Wednesday, August 22, 2007

Kid Stuff


The image is as burned into my mind as was the muffler into the little boy's back. Four years old -- same age as my son at the time -- living in the country, as did we, the boy had run to greet the mailman and had somehow darted in front of the truck and been run over. The mailman -- can you imagine his sense of dread? -- stopped and jumped out, finding the boy pinned under the truck. Its muffler, lined up exactly over the boy, pressed onto his back as if designed to do so: it burned a perfectly-placed rectangle vertically from his buttocks to his shoulders, literally cooking through skin and fat, down to muscle. It looked like tanned leather, like smoked meat; and it smelled like it. When I saw the child in the emergency room, he was lying on his tummy, not wanting to move even a twitch. And he whimpered for his mommy. I'm thankful we didn't have a burn unit; I don't think I could have stood caring for him. It was simply too close to home. As fast as I could, I got to a phone and got him transferred to the regional burn center. Faster still, as soon as the little boy left, I went home to see Danny.

I've gathered from the writings of others -- doctors, nurses, cops, firefighters, social workers -- that it's universal: the overwhelming desire, after caring for or being involved in some way with a sick or injured child, or one in danger, or mistreated, to be home with one's own child and hug him. Just hug the kid, whether he or she knows why or not.

It didn't bother me every time, taking care of kids who reminded me of my son. In fact, having a child made me much better able to do it, to get down to where they were and relate to them. Getting a frightened child to calm down; being able to soothe and cajole and manage a local anesthetic to clean and suture a cut was always a source of great pleasure. Meeting a kid in my office, trying in some acceptable way to explain a hernia, for example, ("See this little bump here? I know it doesn't hurt now, but when you get to be a big boy, the bump can start to hurt, so we're going to make it go away so it won't hurt when you grow up. Your mommy will bring you to a nice place with some nurses who really like kids like you, and it'll only take a few minutes, and we'll put a pretty bandaid on it -- maybe one with Snoopy on it, unless you like a different one. You be sure you bring your blankie or your favorite toy, will you?") was a pleasant little victory.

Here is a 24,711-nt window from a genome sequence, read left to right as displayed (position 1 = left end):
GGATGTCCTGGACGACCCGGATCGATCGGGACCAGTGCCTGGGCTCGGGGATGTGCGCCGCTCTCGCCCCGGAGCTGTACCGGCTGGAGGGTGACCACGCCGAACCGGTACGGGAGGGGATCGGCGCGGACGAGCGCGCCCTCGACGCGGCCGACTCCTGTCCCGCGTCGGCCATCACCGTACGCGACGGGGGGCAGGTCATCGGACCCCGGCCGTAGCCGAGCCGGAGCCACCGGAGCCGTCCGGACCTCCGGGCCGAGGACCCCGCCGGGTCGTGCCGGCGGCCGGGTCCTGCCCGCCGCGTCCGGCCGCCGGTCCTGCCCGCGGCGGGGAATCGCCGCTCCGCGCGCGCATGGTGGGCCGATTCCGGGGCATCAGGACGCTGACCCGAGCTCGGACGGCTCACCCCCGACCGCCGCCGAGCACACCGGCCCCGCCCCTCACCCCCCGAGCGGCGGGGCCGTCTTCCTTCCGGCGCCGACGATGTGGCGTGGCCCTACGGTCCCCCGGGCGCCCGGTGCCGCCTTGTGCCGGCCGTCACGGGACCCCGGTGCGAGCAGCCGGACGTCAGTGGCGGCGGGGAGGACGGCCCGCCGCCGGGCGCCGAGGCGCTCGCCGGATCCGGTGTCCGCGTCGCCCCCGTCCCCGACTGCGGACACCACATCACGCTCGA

It's the hurt ones, the dangerously ill ones; those got to me because I was a dad, and it could be hard. I've said before that I could never be a pediatric surgeon because they keep the operating rooms too damn hot. But that's not the real reason. This is. Taking care of some kids requires overcoming a physical barrier, a nearly-irresistible desire to be somewhere else. At home, mostly. I don't know how pediatrician-parents do it.

17 comments:

happyj said...

Dr. Schwab,
What a striking post. Here's a picture of all of my kids (not including the basketball player that I verbally adopted in February): http://profile.myspace.com/index.cfm?fuseaction=user.viewprofile&friendid=231430148
I think the entry you posted a few weeks back garnished so many comments because it was about a child.

Rob said...